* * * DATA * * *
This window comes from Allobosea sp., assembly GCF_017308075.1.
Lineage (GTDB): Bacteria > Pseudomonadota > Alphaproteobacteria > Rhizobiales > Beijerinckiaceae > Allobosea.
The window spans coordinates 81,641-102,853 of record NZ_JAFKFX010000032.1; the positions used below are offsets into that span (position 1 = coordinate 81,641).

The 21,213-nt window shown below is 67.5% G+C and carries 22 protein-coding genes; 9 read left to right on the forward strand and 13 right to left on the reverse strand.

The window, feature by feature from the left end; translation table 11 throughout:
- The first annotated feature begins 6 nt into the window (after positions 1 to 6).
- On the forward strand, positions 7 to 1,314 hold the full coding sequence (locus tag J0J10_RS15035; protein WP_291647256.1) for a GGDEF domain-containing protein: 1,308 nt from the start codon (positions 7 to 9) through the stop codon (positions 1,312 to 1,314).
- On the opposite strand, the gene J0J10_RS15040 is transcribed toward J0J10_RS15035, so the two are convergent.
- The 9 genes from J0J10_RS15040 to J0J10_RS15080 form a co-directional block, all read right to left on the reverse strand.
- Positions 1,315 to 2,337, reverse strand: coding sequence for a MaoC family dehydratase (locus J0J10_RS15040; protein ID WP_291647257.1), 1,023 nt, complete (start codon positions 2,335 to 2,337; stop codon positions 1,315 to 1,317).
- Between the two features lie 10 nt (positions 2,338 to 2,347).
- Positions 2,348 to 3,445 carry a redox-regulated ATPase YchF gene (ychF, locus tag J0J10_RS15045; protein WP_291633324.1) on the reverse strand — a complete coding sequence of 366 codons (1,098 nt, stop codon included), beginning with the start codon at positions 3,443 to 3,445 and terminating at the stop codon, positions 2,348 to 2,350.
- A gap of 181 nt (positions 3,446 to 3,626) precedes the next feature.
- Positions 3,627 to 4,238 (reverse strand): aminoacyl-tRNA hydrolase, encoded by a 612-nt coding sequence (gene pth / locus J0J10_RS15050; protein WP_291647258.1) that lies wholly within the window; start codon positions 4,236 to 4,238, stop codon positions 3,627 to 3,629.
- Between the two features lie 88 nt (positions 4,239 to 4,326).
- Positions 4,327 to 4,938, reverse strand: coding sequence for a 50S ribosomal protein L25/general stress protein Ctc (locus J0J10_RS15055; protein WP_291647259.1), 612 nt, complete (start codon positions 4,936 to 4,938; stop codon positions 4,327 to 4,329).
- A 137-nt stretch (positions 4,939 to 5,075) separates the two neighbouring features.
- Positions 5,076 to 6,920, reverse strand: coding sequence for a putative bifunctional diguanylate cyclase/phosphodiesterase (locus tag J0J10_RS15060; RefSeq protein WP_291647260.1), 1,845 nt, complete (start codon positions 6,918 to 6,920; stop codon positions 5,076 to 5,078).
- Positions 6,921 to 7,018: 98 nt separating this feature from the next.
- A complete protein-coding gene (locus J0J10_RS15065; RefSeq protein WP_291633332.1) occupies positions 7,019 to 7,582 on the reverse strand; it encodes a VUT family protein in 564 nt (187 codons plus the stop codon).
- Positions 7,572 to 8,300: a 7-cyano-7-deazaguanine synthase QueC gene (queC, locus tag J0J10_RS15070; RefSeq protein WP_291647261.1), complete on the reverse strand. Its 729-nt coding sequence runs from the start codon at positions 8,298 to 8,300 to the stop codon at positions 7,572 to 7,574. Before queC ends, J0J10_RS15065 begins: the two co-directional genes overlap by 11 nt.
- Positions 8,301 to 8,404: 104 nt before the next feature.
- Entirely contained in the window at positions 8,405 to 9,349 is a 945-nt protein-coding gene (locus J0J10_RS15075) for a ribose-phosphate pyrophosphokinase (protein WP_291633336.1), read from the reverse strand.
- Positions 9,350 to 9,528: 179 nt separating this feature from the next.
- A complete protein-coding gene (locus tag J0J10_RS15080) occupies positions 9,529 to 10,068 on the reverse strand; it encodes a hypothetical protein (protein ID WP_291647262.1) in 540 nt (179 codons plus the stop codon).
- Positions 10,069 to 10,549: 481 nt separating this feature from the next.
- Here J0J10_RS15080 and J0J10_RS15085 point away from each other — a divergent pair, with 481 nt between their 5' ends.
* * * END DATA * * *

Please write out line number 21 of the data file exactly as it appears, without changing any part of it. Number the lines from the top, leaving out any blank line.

- Positions 7,572 to 8,300: a 7-cyano-7-deazaguanine synthase QueC gene (queC, locus tag J0J10_RS15070; RefSeq protein WP_291647261.1), complete on the reverse strand. Its 729-nt coding sequence runs from the start codon at positions 8,298 to 8,300 to the stop codon at positions 7,572 to 7,574. Before queC ends, J0J10_RS15065 begins: the two co-directional genes overlap by 11 nt.